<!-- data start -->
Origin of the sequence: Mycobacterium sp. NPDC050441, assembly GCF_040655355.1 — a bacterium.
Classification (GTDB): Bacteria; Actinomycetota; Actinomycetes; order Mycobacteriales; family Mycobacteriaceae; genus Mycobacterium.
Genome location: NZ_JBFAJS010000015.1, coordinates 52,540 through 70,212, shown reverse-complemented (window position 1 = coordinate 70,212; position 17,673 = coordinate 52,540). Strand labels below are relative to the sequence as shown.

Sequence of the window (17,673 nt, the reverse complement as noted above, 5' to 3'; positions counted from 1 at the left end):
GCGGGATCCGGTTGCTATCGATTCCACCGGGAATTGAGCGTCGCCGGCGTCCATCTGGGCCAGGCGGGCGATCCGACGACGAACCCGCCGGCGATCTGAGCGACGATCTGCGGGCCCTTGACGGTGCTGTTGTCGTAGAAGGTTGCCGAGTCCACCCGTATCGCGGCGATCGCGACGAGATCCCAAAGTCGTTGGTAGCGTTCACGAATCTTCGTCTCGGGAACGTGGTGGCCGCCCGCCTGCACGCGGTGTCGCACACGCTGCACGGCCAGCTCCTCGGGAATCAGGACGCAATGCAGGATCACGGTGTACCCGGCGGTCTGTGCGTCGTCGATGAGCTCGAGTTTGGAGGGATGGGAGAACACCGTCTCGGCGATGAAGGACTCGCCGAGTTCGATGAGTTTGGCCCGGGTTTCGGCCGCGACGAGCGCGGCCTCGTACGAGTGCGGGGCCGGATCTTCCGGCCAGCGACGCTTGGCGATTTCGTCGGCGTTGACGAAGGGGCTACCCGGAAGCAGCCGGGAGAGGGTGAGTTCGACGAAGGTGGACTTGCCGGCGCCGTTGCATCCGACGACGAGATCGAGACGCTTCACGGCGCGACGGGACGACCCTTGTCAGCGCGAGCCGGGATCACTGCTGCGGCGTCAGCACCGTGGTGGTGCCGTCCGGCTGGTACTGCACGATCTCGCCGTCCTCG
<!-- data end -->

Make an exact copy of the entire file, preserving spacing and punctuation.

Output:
Origin of the sequence: Mycobacterium sp. NPDC050441, assembly GCF_040655355.1 — a bacterium.
Classification (GTDB): Bacteria; Actinomycetota; Actinomycetes; order Mycobacteriales; family Mycobacteriaceae; genus Mycobacterium.
Genome location: NZ_JBFAJS010000015.1, coordinates 52,540 through 70,212, shown reverse-complemented (window position 1 = coordinate 70,212; position 17,673 = coordinate 52,540). Strand labels below are relative to the sequence as shown.

Sequence of the window (17,673 nt, the reverse complement as noted above, 5' to 3'; positions counted from 1 at the left end):
GCGGGATCCGGTTGCTATCGATTCCACCGGGAATTGAGCGTCGCCGGCGTCCATCTGGGCCAGGCGGGCGATCCGACGACGAACCCGCCGGCGATCTGAGCGACGATCTGCGGGCCCTTGACGGTGCTGTTGTCGTAGAAGGTTGCCGAGTCCACCCGTATCGCGGCGATCGCGACGAGATCCCAAAGTCGTTGGTAGCGTTCACGAATCTTCGTCTCGGGAACGTGGTGGCCGCCCGCCTGCACGCGGTGTCGCACACGCTGCACGGCCAGCTCCTCGGGAATCAGGACGCAATGCAGGATCACGGTGTACCCGGCGGTCTGTGCGTCGTCGATGAGCTCGAGTTTGGAGGGATGGGAGAACACCGTCTCGGCGATGAAGGACTCGCCGAGTTCGATGAGTTTGGCCCGGGTTTCGGCCGCGACGAGCGCGGCCTCGTACGAGTGCGGGGCCGGATCTTCCGGCCAGCGACGCTTGGCGATTTCGTCGGCGTTGACGAAGGGGCTACCCGGAAGCAGCCGGGAGAGGGTGAGTTCGACGAAGGTGGACTTGCCGGCGCCGTTGCATCCGACGACGAGATCGAGACGCTTCACGGCGCGACGGGACGACCCTTGTCAGCGCGAGCCGGGATCACTGCTGCGGCGTCAGCACCGTGGTGGTGCCGTCCGGCTGGTACTGCACGATCTCGCCGTCCTCG